On Friday 25th May 2018, the new General Data Protection Regulation (GDPR) went into effect and marketers around the world found themselves working within a new set of rules. The extensive legislation effectively redefines the way that we store and process data, and it applies to any company anywhere in the world which processes data on EU citizens.
In today’s interconnected marketplace, that means that pretty much every company is covered by GDPR. All you need to do is sell one thing to one EU citizen or even just allow one person to sign up to your website or your mailing list and suddenly you need to work within the legislation.
We’re not going to talk too much about what the new legislation entails and how you can make sure that you’re fully compliant because we’ve already talked about that in a previous post. Instead, let’s take a little time to look towards the future and to figure out what these legislation changes will actually mean moving forward.
More power to the public
Legislation like GDPR doesn’t come about overnight, and its recent implementation is actually a reflection of how long these debates about privacy have been going on for. The bigger question is what the future will look like, but we can take a reasonable guess by assuming that consumers will continue to expect – and deserve – more and more control over the data that they share with us.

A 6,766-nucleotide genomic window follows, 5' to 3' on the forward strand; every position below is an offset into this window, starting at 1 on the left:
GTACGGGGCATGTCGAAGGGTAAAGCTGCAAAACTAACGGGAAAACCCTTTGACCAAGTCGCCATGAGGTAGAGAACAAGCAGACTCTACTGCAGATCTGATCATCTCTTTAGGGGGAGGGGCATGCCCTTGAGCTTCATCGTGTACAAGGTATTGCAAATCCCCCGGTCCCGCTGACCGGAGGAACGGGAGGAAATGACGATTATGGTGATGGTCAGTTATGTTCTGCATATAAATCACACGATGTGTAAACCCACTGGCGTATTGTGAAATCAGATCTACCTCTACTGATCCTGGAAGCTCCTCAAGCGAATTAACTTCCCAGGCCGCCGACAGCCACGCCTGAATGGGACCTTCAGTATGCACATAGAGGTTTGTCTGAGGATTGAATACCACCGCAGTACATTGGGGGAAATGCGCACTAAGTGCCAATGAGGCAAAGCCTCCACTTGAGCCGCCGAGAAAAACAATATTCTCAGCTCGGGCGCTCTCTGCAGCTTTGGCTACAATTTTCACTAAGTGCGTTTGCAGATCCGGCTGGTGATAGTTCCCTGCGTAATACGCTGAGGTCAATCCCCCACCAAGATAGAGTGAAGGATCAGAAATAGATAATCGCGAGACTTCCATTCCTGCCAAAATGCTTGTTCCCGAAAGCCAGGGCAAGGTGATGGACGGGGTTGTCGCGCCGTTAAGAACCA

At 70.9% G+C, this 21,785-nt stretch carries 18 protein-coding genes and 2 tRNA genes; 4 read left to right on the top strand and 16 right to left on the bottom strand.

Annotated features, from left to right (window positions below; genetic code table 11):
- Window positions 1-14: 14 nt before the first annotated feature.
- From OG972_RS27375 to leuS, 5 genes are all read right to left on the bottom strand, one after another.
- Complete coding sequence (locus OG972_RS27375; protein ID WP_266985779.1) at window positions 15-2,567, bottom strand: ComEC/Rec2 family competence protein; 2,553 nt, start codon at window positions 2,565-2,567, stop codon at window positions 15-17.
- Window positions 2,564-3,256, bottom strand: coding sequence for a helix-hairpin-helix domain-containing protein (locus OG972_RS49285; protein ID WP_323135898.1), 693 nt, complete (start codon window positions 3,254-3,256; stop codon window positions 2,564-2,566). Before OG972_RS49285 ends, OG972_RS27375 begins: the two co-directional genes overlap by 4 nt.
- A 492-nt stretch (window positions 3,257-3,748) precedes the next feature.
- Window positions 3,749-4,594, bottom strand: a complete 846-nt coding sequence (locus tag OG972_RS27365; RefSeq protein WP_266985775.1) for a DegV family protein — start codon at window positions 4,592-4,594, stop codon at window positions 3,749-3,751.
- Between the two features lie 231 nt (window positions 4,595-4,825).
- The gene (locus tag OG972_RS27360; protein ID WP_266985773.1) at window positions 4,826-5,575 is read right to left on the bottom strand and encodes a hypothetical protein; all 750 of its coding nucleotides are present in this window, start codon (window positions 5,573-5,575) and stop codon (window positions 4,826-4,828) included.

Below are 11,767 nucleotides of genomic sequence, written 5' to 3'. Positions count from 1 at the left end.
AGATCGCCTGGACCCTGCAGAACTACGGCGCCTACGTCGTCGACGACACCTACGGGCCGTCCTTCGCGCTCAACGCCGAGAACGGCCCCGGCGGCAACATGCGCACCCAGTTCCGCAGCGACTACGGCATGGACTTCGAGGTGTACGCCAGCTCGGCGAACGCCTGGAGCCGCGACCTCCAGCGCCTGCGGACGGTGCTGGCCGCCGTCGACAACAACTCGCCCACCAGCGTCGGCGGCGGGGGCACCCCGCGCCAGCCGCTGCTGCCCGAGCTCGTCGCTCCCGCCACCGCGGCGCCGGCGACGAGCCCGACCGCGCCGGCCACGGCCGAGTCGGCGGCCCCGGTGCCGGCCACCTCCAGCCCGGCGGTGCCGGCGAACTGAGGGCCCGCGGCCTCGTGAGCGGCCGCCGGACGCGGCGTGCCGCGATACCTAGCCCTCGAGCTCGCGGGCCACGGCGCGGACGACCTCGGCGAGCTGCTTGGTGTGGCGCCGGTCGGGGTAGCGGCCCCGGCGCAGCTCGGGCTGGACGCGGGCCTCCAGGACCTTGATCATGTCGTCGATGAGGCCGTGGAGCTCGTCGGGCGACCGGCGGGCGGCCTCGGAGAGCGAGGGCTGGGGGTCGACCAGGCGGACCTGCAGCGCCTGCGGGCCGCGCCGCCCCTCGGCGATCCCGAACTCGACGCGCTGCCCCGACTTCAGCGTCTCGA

For marketers, a lot has been said of late about double opt-ins and permission-based marketing, but the truth is that it’s always been important. It’s arguably more important now than it has been before, but the best way to future-proof yourself has always been and will continue to be to put more power in the hands of your customers.
This requires a fundamental change to the way that you do sales and marketing. Instead of trying to capture leads and to convert them, you need to think about adding value to your customers throughout all areas of the sales and marketing process. Getting them to pay you should be an afterthought. If all you’re trying to do is to get money out of them, they’re not going to pay any attention. And if they’re not paying you any attention, you’re not going to receive permission to continue contacting them.
GDPR shouldn’t be seen as some inconvenient piece of legislation that you need to make sure that you’re complying with. It’s not designed to catch people out and to force them to pay a fine, either. Rather, it’s been put in place to protect people, and we have a moral responsibility to our customers to obey that. And the best way to keep those customers happy is to make sure that you’re adding some value every time you talk to them. Adding value to their lives should come first. If you get it right, all else will follow.
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